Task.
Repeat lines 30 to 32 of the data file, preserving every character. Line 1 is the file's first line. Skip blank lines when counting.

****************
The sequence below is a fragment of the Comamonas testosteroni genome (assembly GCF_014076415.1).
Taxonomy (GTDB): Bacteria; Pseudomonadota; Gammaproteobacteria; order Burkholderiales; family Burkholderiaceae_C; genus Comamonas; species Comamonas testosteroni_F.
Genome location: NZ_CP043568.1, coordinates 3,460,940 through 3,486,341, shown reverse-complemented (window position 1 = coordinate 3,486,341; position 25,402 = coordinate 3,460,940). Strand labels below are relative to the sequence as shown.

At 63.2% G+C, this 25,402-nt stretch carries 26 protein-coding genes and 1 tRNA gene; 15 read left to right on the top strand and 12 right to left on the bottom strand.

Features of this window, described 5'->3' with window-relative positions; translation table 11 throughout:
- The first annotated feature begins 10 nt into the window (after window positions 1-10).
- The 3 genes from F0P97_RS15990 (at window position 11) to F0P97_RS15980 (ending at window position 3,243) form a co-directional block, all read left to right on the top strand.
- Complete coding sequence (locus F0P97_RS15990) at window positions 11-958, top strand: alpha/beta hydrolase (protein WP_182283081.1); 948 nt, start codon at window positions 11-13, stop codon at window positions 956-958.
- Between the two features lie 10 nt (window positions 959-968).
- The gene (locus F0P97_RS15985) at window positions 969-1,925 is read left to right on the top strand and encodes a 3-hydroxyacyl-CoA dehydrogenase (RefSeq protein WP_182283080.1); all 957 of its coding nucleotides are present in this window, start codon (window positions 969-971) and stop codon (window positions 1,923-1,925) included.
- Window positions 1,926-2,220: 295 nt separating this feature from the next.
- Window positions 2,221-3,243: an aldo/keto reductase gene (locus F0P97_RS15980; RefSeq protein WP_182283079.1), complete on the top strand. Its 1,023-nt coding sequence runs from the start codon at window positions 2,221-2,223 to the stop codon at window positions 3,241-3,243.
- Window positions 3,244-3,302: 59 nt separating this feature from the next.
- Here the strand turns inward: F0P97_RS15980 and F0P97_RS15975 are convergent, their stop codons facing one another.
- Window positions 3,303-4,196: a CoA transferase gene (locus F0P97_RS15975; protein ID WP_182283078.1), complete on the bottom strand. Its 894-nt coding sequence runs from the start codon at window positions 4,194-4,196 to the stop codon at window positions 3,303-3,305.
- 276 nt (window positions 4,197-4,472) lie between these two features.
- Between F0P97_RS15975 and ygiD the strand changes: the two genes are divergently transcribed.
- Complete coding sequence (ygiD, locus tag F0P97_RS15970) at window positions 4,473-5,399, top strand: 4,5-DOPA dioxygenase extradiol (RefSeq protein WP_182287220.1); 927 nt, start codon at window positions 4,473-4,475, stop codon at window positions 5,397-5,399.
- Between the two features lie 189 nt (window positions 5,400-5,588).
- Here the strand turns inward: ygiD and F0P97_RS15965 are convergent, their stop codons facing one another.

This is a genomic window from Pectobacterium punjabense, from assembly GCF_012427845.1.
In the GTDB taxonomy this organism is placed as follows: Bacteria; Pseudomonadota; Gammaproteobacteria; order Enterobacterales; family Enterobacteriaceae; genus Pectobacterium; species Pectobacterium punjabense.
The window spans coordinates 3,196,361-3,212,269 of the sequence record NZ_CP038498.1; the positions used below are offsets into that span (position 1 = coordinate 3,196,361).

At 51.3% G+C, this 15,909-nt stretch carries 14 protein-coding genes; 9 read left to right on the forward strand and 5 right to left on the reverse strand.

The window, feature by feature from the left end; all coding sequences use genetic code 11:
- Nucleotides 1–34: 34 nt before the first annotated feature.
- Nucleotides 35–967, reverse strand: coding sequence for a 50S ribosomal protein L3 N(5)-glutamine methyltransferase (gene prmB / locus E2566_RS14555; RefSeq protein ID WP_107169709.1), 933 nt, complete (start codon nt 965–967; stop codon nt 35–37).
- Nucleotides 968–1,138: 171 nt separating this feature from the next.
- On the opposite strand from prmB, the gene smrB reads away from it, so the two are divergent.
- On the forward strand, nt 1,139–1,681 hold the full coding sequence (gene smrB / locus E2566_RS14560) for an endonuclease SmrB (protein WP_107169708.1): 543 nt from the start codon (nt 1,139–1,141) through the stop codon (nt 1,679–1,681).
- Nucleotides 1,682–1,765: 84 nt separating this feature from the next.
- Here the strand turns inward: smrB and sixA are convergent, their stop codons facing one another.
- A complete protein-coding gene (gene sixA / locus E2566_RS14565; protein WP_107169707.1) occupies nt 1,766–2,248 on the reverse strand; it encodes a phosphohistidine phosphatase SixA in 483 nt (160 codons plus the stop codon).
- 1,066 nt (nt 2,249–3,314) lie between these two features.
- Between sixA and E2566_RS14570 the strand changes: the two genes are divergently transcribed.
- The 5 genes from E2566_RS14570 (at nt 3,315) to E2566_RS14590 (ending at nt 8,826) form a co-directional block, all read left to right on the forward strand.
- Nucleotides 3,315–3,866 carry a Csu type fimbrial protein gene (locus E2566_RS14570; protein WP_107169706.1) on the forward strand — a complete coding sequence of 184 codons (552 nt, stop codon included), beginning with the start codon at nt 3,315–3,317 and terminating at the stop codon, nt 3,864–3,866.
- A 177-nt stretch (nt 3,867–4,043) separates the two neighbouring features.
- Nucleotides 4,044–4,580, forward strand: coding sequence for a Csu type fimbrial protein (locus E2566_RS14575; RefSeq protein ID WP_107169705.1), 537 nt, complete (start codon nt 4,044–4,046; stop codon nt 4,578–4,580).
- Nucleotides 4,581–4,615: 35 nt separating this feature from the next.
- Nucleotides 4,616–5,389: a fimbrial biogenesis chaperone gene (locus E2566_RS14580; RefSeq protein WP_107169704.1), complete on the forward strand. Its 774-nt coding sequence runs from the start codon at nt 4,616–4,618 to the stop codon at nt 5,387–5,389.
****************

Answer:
- On the forward strand, nt 1,139–1,681 hold the full coding sequence (gene smrB / locus E2566_RS14560) for an endonuclease SmrB (protein WP_107169708.1): 543 nt from the start codon (nt 1,139–1,141) through the stop codon (nt 1,679–1,681).
- Nucleotides 1,682–1,765: 84 nt separating this feature from the next.
- Here the strand turns inward: smrB and sixA are convergent, their stop codons facing one another.